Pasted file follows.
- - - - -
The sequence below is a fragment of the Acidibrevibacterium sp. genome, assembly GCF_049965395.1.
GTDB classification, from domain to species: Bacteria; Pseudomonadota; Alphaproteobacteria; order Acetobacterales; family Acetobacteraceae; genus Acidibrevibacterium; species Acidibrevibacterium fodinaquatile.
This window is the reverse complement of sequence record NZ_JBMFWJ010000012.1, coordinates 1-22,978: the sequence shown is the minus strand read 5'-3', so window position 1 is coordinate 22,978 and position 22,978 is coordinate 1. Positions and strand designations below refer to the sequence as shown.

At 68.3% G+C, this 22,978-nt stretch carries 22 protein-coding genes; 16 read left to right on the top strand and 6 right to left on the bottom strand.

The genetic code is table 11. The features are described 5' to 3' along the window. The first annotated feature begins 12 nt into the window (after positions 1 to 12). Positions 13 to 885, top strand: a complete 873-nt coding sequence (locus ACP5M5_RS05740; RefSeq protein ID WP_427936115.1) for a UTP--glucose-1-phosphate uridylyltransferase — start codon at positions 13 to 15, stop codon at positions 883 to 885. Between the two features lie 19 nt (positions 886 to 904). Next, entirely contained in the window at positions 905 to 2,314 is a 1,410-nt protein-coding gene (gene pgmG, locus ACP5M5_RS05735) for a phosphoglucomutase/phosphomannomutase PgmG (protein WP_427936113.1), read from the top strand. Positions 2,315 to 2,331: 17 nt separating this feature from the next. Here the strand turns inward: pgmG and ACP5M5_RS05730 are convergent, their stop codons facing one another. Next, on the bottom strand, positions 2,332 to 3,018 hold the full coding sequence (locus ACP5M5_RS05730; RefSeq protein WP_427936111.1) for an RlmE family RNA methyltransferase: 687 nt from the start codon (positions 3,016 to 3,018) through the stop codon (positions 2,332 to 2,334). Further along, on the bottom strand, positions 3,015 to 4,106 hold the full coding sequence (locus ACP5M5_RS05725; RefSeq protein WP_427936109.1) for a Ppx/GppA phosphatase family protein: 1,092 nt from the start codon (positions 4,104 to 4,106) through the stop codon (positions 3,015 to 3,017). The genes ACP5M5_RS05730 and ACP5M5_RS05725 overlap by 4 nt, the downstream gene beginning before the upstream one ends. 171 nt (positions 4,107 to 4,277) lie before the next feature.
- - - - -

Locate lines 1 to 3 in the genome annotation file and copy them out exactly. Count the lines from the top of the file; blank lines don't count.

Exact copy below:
The sequence below is a fragment of the Acidibrevibacterium sp. genome, assembly GCF_049965395.1.
GTDB classification, from domain to species: Bacteria; Pseudomonadota; Alphaproteobacteria; order Acetobacterales; family Acetobacteraceae; genus Acidibrevibacterium; species Acidibrevibacterium fodinaquatile.
This window is the reverse complement of sequence record NZ_JBMFWJ010000012.1, coordinates 1-22,978: the sequence shown is the minus strand read 5'-3', so window position 1 is coordinate 22,978 and position 22,978 is coordinate 1. Positions and strand designations below refer to the sequence as shown.